If crypto was regulated as a commodity (as the US IRS treats it for tax purposes), then FTX would have been treated as a "futures commission merchant" or FCM by the CFTC. FCM's are subject to a similar net capital rule CFTC 1.17(a)1(i) which requires net capital of $1 million or more based on the volume of business. If the FCM deals in OTC transactions the minimum capital is $20 Million. Code of Federal Regulations (govinfo.gov). Given FTX "total assets" of tens of billions the capital requirement would obviously have been substantial.
From the early reports, it appears that FTX lent $10 Billion of customer funds/assets to their own trading affiliate without collateral. Initial reports suggest that around $1.7 Billion is now missing, most probably through trading losses at Alameda. There have also been news reports of a separate $473 million in suspicious transactions that could represent further losses. It should be noted that most trading in fiat currencies (FX) and physical commodities (e.g. gold bars) is also unregulated in the US and many large countries. However, most currency trading is done by banks, so the activity is often indirectly regulated.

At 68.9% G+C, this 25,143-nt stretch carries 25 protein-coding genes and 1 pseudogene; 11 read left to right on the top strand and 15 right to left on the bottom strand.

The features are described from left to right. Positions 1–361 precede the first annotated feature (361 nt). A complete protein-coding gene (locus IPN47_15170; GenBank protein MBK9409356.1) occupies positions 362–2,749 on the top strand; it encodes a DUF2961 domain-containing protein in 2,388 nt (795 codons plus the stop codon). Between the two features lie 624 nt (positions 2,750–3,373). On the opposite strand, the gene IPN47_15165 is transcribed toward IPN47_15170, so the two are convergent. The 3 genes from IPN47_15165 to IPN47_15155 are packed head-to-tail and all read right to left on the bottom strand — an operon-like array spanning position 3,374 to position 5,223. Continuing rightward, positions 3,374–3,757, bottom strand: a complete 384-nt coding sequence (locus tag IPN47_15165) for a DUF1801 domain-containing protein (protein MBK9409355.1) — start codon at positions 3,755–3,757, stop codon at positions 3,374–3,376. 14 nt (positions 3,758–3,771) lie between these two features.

From a theoretical perspective, investors are dealing with both market risk and operational risk being jointly important, but hard to assess. Our research article published in the Global Commodities Applied Research Digest (JPMorgan/University of Colorado) provides a unique framework for that problem, Assessment of Cryptocurrency Risk for Institutional Investors - GCARD (jpmcc-gcard.com). A less formal version of the same article appeared in PRMIA Intelligent Risk earlier this year and has been distributed through other portals. Northfield’s Peter Horne has also published two related articles in the Journal of Performance Measurement on how the evolution of cryptocurrencies and “decentralized finance” will impact institutional investors. At least one institutional investor, the Ontario Teacher’s Pension Fund, has indicated investments of about CDN$95 Million related to FTX.